Stacy: In California, we are a no-fault state. So people in California can have affairs and do some not-so-great things. And none of that matters, except if somebody uses money in breach of their fiduciary duty to the other spouse. I'm not talking about if they take somebody out to dinner; I am talking about if they buy a condo for somebody, pay for somebody's rent, or buy them a car – spending significant amounts of money that would be equally their spouse’s. Similarly, if one of the spouses did inappropriate things in front of the children with a new person, that would interest a judicial officer. But in and of itself, having an affair in California is irrelevant. There are some states where fault must be alleged. However, there are also some states where fault does not need to be grounds for a divorce, yet fault can affect the division of property.

Q: What advice would you give Tom if he came into your office today?

Stacy: I would tell him to be gracious. Of course, I would ask: Do you want this new relationship? If yes, I would encourage him to be generous and giving. And I always ask that my clients wear the white hat. Be the better person. In this case, look at this as an opportunity to try to fix your image. Make sure your affair is worth it!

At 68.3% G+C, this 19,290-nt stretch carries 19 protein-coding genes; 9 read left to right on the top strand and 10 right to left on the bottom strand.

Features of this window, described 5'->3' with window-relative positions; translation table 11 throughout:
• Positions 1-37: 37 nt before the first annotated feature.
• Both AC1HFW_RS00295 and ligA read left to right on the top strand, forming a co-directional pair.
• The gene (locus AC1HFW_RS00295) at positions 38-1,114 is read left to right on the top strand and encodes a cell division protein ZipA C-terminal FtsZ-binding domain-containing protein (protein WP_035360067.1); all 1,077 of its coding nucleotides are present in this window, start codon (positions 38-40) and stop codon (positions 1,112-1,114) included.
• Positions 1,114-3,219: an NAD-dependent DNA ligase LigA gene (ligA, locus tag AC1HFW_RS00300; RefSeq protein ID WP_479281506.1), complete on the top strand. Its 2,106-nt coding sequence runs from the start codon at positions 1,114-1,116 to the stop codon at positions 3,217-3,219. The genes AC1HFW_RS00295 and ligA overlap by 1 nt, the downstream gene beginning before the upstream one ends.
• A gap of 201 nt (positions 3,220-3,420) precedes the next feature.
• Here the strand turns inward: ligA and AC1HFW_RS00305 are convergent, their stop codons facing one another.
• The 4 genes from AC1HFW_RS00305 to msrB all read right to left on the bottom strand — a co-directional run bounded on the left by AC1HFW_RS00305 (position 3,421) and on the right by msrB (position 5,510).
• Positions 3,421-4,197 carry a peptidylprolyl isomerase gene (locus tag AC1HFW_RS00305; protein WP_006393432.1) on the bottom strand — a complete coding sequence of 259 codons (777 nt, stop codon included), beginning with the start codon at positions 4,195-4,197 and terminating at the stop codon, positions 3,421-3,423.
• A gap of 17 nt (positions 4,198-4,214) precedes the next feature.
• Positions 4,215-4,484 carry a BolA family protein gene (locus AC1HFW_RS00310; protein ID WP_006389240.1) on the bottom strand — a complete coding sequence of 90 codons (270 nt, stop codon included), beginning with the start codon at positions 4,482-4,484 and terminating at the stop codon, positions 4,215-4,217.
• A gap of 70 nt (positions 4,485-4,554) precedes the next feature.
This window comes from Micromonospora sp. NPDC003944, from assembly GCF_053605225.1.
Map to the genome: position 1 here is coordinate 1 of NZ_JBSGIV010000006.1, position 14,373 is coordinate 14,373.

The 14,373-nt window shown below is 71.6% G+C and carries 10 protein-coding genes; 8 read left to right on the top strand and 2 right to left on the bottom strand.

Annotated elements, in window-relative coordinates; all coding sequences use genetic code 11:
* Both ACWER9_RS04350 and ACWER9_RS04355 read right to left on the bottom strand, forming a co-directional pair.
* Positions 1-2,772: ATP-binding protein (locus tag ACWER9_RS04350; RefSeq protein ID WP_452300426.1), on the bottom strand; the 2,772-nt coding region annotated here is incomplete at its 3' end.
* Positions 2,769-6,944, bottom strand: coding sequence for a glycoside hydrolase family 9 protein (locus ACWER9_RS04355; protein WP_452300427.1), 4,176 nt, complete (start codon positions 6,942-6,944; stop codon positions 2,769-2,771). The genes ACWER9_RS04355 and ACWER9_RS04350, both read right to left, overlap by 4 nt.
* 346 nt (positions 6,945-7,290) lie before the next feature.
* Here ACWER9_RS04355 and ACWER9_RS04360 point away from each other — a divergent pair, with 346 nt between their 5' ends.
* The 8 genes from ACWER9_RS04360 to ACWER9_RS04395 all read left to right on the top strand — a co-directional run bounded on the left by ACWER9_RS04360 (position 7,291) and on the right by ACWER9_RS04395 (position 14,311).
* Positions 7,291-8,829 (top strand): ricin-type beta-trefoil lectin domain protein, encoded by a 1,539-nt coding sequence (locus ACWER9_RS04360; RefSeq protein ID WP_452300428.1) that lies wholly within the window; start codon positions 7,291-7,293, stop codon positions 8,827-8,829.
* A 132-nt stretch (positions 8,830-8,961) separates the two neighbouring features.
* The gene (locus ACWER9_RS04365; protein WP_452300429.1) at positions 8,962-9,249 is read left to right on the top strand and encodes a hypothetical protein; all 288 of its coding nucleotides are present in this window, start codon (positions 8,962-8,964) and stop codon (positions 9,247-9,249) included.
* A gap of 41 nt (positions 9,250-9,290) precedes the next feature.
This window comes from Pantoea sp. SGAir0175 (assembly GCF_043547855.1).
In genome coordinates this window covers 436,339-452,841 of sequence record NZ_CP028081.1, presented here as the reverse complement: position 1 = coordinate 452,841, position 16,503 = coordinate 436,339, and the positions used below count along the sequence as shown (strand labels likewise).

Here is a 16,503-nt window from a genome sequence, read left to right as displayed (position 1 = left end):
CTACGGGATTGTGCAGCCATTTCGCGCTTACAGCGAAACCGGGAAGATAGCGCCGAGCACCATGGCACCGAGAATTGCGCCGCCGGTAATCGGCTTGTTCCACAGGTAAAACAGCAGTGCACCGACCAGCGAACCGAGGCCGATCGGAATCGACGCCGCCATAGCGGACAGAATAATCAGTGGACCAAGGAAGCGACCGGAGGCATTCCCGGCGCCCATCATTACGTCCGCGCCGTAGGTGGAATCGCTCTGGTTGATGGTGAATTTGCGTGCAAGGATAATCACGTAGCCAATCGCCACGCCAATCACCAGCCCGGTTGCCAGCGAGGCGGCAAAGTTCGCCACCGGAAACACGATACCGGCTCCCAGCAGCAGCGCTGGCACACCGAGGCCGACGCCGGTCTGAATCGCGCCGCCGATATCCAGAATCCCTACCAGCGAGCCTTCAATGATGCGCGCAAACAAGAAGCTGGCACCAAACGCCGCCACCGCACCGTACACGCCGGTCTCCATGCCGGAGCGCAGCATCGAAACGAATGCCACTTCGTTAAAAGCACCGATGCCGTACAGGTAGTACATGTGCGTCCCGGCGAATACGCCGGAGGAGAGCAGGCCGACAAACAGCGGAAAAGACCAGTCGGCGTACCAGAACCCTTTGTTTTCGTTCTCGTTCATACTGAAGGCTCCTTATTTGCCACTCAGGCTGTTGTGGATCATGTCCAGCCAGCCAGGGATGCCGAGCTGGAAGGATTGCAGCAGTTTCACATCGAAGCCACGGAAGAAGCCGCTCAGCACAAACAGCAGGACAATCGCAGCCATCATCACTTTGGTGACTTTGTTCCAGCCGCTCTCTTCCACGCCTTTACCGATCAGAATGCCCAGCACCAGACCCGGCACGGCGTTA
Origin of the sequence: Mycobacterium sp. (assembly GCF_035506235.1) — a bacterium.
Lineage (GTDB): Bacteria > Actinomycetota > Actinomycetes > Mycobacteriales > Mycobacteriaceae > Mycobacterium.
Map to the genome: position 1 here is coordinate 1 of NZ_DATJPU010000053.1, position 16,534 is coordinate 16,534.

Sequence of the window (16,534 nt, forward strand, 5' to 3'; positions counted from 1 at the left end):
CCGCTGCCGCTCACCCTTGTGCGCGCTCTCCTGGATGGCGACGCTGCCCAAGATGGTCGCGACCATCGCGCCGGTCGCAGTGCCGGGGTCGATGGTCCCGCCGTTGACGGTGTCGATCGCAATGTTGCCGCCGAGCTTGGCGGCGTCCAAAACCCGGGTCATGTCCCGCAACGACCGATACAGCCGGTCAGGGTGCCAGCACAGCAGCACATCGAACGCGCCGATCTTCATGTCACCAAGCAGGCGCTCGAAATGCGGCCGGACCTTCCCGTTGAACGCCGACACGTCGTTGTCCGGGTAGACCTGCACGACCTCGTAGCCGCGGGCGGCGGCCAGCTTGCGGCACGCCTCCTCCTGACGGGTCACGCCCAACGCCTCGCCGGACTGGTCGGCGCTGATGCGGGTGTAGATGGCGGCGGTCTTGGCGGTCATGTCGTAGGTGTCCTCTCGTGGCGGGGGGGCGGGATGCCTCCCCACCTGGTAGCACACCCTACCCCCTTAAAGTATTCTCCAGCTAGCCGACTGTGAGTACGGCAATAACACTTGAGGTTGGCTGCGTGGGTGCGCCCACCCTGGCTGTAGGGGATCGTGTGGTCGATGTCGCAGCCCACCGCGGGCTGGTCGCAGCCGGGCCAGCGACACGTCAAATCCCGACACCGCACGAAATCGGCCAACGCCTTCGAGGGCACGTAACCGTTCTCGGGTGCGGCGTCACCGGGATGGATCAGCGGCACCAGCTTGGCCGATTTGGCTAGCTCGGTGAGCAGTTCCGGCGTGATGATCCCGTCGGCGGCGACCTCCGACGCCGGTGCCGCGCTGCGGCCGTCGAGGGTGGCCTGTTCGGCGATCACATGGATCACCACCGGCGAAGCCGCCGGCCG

Q:  So similarly, what if Ariana comes in and asks you how she can get more of her share of their assets?

Stacy: If Ariana came in, I would still say the same thing. I would need to see the documentation as to what you both own, how you thought you were dividing it, and if you have any written contracts. I assume you both are on the deed to your house, and you are both the shareholders in your businesses. And then, we would have to sort it out with Tom and his lawyer as to how to divide those assets. And just like I would counsel Tom, I would advise Ariana to be gracious, wear the white hat, and do the right thing by her former partner. The alternative will result in spending excess money on lawyers. It's a difficult enough problem to deal with the business division instead of having the lawyers fight with each other.